Submitted for your approval:

As Americans, we believe that religion is necessary to the establishment of social order. Man must construct a moral government and an efficient religion to guide him and bring out the brighter side of his nature. Human institutions are finite while God is infinite. Personal piety has much more consequence than social order. Political liberty and religious liberty are inseparable. Slavish obedience to nobles and bishops are equally reprehensible. Persecution is wrong and tolerance is right. National identity and national unity are dependent on a national orientation toward religion. Religion equals morality; rational religion that rises above dogma, superstition and mystery lays the foundation for a citizenry that is good and moral and free. A religion that does not promote morality is bankrupt. A childlike faith in God as Creator and Father and master of the universe is the beginning of wisdom and upright behavior. God is omnipotent and awesome. Be wary of a human-centered religion. Hubris and arrogance and pride of place and self is the original sin. Man must acknowledge God over man. Religious diversity is good. Religion unshackled by government is good. A vital religious community of Christ doing the work of God on earth is an essential part of God's plan. There is great power for good in a unified community of Christ.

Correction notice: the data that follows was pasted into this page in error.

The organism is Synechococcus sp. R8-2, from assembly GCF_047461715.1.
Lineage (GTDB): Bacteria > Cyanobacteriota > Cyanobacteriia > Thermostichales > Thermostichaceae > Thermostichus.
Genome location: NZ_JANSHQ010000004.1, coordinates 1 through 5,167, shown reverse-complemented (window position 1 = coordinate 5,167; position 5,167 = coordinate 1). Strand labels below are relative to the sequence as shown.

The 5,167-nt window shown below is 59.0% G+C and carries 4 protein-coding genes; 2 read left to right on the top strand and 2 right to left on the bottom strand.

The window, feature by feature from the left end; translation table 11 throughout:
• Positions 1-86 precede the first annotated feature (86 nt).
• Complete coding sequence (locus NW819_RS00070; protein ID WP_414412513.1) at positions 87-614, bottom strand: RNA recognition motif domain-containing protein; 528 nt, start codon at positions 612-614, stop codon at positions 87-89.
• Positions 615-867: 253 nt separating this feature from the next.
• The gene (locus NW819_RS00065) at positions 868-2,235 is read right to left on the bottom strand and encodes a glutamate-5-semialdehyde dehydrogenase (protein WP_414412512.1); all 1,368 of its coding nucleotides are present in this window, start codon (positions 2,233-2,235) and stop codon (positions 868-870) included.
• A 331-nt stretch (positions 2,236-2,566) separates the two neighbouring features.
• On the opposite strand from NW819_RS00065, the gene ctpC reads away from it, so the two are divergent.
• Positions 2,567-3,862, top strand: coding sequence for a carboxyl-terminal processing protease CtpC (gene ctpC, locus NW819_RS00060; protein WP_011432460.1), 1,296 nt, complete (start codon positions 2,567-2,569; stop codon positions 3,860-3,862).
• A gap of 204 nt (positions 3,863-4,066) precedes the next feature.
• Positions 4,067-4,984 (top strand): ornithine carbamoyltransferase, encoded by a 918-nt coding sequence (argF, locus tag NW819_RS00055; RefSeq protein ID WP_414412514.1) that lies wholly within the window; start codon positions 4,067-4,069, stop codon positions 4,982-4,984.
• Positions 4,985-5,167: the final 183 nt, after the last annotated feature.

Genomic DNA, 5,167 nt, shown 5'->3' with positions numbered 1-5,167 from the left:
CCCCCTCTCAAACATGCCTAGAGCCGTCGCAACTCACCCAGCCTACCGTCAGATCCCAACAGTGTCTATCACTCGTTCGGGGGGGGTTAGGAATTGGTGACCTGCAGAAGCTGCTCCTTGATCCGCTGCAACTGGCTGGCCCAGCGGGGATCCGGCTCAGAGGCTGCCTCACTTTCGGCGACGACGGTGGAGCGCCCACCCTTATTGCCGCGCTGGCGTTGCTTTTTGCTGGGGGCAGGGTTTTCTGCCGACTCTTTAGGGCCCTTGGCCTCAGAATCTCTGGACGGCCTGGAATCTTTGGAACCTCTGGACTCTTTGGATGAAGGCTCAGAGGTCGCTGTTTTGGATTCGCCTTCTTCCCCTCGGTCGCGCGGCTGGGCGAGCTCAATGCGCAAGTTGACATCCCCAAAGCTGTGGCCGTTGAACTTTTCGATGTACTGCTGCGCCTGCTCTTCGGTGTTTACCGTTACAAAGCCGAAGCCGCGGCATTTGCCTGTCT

Are you willing to sign on?

Some of you may recognize the long paragraph above as a conflation of Edwin Gaustad's seven basic religious imperatives in American history, government and culture. Obviously some of these seven are easily compatible, while others, you will notice, are mutually exclusive. On the other hand, all of these impulses have made great impact on who we are as a people.

Accept this as notice of my intention to consider the inherent and historic tension between church and state in American politics and religion and culture. I intend to develop this narrative over a series of essays this summer.

One more note: The backbone of these posts come from a series of three lectures that I composed for a Chautauqua at Seventh & James Baptist Church (Waco, Texas), which I delivered last summer.

One last caveat: almost of all of this material will be synthetic and derivative. I am not a church historian or theologian. I leaned heavily on scholars with expertise in these areas to make the story of American religion make sense in the context of a larger narrative of American political history.